Furthermore, discussions have continued with Oxfam, Brazil, Mexico, Canada, and a notable group of other delegations and NGO’s on the subjects of the remaining goals and indicators. We have entered into a coalition with Canada, Oxfam, France, Farmer’s Major Group, the Netherlands and the Institute for Advanced Sustainability Studies in regards to our indicator for Goal 5: Reducing Gender Inequality. As an organization specializing in this goal, we have negotiated the following indicator:

“Implementation of programs that ensure rights to family care (infant and elderly), access to resources (including electricity, and within a 15 minute walking distance from a water supply), and equal rights to land ownership disaggregated by gender, ethnicity, and geographical location; and recognition of proportion of time spent (24 hours) on unpaid and paid work by gender, age, ethnicity, and location.”

On a similar note, the Gender and Development Network is planning an act of organized dissent in the next plenary session of the Open Working Group as a protest of the gender pay gap, in which women are only paid for 77% of the work they do whereas men are paid for the full 100%. We have received the support of Kenya, Oxfam, Canada, the Indigenous People’s Major Group and the African Development Bank in this action, and hope the other honourable delegations and organizations will stand behind us to bring awareness to this global issue.

Plenary session #2 to begin soon. Updates to come.

Count Down to the UN Sustainable Development Summit

As we quickly approach the upcoming UN Summit established to discuss and strategize the successful implementation of the Sustainable Development Goals (SDGs), we offer here an outline of our position walking into the discussions.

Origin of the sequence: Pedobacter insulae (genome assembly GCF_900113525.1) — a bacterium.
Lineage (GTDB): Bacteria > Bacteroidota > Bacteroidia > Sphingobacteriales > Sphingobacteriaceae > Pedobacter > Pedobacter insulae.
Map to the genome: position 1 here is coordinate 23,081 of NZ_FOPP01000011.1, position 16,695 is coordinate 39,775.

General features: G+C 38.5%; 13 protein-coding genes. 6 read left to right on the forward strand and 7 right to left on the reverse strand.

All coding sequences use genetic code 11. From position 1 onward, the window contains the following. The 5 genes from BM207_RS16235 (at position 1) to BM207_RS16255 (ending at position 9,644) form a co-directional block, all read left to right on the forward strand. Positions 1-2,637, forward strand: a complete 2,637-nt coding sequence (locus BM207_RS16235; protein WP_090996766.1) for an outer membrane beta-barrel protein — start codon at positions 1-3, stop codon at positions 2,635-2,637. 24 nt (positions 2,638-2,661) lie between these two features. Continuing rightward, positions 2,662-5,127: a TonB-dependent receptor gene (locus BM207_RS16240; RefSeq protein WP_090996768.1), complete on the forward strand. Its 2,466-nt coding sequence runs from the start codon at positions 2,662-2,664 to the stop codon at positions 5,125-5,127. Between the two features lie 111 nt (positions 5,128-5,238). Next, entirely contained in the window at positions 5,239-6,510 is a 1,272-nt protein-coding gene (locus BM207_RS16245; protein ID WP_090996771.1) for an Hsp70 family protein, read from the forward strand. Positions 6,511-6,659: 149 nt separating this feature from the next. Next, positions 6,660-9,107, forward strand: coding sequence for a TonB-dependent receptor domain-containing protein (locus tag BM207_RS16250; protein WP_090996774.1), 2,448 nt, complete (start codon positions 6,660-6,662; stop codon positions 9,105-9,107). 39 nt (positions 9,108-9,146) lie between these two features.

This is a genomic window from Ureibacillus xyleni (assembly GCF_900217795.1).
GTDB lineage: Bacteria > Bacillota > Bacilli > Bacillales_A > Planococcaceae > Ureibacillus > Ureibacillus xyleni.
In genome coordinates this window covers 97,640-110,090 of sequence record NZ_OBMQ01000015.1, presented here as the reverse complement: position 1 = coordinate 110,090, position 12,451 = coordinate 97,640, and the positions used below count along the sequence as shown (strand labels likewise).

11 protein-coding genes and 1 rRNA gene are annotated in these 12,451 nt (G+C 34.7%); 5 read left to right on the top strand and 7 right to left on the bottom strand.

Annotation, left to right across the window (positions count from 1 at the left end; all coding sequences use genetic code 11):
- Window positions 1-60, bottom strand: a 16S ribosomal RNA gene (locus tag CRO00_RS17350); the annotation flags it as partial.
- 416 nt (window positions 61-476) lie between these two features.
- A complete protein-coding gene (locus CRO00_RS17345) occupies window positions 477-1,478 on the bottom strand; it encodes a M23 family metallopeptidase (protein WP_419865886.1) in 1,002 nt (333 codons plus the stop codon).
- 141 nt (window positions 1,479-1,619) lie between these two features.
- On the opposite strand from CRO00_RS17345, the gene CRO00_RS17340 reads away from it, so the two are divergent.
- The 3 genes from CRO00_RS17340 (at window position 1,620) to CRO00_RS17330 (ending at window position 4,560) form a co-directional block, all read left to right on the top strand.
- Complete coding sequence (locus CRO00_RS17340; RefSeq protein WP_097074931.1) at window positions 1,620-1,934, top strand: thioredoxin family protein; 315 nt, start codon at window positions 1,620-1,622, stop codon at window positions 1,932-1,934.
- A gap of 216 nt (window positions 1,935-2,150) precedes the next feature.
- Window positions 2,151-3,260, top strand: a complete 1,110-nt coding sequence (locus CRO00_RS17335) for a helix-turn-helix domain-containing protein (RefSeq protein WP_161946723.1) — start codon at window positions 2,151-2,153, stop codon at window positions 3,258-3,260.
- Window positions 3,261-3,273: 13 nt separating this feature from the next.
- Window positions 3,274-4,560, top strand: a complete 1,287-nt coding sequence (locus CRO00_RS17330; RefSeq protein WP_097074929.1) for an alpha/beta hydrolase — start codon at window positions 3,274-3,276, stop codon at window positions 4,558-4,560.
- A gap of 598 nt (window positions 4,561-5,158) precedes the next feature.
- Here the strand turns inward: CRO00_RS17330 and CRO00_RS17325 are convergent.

The Gender and Development Network (GDN), as a member of the Open Working Group, are approaching the four SDGs in question with one overarching priority: Women and girls. As we dawn on this new opportunity to tackle the heavy development challenges of our era, we believe that the compartmentalization that has previously been utilized in gender issues must evolve to a more holistic method of bringing about gender equality and female empowerment.

That is why the GDN has incorporated addressing gender issues into all of our proposed indicators for every SDG. Walking into these meetings, we are committed to placing gender on the forefront of each discussion and emphasizing the profound role women have in achieving our goals.

With some degree of gender inequality present in every region of today’s world, female empowerment is arguably the UN’s most devastating failure. We believe that this is because world leaders, and the global community as a whole, cannot separate gender from other global development issues like those outlined in the SDGs. It is not just gender inequality that demands female-focused solutions, but goals like poverty, global inequity and effective global partnerships will all be negatively effected by the underutilization and mistreatment of the female-identifying half of humanity.

We look forward to bringing to light the importance of women and girls in each and every goal, and hope you follow us as we provide updates on the exciting and historic discussions to come.